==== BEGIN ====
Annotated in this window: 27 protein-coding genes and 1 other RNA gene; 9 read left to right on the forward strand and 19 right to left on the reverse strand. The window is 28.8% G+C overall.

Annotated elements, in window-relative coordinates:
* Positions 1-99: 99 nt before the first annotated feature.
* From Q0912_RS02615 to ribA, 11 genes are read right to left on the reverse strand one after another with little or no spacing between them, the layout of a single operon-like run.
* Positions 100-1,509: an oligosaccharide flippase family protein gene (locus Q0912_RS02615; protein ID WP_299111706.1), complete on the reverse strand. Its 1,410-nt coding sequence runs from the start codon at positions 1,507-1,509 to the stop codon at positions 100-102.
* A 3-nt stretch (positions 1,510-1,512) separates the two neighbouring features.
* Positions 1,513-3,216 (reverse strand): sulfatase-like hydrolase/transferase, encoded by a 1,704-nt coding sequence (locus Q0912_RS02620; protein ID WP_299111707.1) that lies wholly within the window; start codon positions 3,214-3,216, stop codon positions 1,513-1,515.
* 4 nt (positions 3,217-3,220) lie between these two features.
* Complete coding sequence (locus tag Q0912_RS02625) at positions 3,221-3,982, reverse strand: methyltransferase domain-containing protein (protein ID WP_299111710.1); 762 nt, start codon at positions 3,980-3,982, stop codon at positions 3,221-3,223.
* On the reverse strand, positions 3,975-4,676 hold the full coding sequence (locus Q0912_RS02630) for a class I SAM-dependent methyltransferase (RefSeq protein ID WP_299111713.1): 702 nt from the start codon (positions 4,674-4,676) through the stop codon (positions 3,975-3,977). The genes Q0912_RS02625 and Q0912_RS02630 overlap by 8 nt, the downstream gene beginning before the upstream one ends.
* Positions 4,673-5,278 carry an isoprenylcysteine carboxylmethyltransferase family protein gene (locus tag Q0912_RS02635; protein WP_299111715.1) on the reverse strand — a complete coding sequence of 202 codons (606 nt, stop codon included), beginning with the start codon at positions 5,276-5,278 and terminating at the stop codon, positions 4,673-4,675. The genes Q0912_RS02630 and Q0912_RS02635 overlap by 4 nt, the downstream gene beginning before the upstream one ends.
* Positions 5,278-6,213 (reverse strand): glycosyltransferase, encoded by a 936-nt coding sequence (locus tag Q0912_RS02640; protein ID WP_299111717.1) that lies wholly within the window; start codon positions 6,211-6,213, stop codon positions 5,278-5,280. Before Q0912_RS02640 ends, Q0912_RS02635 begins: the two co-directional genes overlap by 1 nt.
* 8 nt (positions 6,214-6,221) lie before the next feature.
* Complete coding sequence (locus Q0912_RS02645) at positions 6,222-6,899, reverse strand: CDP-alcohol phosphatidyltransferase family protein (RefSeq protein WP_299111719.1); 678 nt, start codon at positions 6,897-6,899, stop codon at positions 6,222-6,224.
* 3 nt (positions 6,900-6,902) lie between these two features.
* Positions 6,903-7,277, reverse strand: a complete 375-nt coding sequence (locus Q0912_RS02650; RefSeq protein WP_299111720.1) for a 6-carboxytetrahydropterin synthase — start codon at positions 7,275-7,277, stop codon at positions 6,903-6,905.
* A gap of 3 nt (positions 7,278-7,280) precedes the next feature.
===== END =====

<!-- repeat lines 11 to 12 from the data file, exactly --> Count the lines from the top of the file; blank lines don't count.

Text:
* Positions 4,673-5,278 carry an isoprenylcysteine carboxylmethyltransferase family protein gene (locus tag Q0912_RS02635; protein WP_299111715.1) on the reverse strand — a complete coding sequence of 202 codons (606 nt, stop codon included), beginning with the start codon at positions 5,276-5,278 and terminating at the stop codon, positions 4,673-4,675. The genes Q0912_RS02630 and Q0912_RS02635 overlap by 4 nt, the downstream gene beginning before the upstream one ends.
* Positions 5,278-6,213 (reverse strand): glycosyltransferase, encoded by a 936-nt coding sequence (locus tag Q0912_RS02640; protein ID WP_299111717.1) that lies wholly within the window; start codon positions 6,211-6,213, stop codon positions 5,278-5,280. Before Q0912_RS02640 ends, Q0912_RS02635 begins: the two co-directional genes overlap by 1 nt.